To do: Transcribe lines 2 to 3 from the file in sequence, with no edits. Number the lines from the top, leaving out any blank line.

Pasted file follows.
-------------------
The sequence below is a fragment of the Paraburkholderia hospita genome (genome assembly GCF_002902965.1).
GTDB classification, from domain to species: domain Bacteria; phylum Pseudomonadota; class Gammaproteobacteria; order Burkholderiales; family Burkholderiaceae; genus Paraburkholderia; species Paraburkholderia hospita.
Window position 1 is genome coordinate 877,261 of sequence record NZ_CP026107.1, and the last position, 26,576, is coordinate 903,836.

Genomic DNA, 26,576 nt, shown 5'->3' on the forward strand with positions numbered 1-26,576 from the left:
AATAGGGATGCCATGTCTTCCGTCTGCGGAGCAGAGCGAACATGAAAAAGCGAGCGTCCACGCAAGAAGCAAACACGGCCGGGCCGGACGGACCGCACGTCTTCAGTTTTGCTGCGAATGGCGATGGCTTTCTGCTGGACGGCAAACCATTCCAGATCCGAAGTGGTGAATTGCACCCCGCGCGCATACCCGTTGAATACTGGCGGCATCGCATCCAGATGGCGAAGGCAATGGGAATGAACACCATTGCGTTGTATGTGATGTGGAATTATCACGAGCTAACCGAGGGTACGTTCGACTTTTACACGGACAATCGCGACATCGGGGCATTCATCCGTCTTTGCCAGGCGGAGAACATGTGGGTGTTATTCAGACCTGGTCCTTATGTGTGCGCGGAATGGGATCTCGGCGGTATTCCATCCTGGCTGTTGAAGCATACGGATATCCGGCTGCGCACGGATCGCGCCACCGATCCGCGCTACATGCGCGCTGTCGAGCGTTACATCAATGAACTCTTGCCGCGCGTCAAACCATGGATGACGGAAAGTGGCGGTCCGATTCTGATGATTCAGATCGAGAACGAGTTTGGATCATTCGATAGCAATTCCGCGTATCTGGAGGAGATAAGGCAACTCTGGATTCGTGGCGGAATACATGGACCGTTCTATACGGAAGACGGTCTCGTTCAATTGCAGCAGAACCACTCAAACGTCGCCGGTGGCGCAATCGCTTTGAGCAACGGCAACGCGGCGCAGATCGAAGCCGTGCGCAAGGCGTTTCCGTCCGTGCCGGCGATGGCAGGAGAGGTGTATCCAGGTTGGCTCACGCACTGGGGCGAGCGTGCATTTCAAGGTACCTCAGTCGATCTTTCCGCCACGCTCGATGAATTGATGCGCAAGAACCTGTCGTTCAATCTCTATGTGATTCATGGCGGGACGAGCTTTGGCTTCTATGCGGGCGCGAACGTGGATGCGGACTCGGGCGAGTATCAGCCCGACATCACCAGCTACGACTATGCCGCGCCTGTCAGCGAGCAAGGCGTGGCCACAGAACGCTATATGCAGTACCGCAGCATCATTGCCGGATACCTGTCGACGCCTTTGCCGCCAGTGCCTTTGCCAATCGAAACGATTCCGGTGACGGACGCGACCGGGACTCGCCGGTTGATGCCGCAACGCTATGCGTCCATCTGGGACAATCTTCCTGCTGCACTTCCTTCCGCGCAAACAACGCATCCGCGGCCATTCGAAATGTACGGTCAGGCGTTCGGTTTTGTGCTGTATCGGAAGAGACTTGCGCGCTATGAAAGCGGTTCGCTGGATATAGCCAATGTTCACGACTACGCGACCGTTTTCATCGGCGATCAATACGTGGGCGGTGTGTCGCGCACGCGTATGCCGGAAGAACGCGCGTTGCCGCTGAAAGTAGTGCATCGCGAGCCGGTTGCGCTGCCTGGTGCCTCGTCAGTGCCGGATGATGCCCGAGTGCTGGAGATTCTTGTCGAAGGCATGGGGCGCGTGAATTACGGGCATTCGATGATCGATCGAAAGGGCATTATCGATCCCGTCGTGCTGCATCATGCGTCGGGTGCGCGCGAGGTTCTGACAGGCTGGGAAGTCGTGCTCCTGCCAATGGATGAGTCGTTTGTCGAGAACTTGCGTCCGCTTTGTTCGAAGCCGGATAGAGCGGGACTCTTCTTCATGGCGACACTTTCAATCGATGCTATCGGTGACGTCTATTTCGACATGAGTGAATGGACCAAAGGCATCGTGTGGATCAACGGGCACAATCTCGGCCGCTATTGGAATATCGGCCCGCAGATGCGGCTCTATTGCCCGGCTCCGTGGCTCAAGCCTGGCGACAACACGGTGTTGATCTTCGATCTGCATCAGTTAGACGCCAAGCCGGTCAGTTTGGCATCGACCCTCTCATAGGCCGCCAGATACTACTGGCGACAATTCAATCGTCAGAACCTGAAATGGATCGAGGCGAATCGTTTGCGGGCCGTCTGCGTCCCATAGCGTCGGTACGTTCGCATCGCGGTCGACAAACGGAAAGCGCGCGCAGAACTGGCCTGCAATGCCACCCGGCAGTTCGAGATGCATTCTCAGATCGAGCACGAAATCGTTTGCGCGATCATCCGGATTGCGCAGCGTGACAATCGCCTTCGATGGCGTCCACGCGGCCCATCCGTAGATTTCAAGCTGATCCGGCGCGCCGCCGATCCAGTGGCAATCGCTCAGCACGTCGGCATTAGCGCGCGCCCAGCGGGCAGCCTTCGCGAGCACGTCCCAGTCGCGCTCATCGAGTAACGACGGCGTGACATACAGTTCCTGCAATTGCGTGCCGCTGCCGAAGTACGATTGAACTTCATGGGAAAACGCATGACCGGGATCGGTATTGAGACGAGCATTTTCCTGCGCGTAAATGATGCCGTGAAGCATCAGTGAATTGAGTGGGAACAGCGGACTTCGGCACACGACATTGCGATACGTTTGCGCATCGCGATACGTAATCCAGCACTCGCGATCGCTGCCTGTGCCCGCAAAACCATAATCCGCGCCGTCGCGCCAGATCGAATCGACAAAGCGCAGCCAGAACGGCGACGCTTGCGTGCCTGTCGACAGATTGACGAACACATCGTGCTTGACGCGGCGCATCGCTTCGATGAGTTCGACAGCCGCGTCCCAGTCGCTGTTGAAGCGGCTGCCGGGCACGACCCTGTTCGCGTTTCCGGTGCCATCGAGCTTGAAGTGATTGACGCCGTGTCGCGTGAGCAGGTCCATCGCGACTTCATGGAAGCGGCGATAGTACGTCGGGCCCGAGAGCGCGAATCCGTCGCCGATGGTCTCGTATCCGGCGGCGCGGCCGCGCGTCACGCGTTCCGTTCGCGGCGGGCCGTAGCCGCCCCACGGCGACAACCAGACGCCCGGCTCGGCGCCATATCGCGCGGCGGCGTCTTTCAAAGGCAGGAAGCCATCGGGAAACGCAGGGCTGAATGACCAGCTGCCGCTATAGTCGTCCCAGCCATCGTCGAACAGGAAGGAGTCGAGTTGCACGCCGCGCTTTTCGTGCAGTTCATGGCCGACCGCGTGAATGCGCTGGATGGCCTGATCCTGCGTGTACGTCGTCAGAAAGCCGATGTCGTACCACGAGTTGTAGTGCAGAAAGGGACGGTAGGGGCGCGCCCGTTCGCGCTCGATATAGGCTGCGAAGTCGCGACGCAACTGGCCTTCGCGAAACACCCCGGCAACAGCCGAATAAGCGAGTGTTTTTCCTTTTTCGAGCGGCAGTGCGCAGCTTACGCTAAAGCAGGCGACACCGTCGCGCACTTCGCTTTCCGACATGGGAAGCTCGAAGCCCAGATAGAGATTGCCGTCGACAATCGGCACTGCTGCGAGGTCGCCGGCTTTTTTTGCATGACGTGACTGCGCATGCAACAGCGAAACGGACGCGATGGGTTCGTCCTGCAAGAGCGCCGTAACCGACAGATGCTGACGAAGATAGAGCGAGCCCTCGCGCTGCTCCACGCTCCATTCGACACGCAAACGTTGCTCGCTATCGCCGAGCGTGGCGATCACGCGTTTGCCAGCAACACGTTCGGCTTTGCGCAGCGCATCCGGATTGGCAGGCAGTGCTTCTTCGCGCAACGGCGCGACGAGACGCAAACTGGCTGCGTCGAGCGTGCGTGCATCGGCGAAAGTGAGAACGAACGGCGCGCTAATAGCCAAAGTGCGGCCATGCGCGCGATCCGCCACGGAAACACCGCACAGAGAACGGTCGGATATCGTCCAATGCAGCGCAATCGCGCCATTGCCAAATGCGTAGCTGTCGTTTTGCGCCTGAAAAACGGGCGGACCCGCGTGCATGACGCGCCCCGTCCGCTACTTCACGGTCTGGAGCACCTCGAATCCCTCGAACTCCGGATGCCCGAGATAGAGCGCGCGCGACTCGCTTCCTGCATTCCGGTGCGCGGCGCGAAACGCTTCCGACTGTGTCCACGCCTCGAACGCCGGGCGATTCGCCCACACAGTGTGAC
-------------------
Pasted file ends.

GTDB classification, from domain to species: domain Bacteria; phylum Pseudomonadota; class Gammaproteobacteria; order Burkholderiales; family Burkholderiaceae; genus Paraburkholderia; species Paraburkholderia hospita.
Window position 1 is genome coordinate 877,261 of sequence record NZ_CP026107.1, and the last position, 26,576, is coordinate 903,836.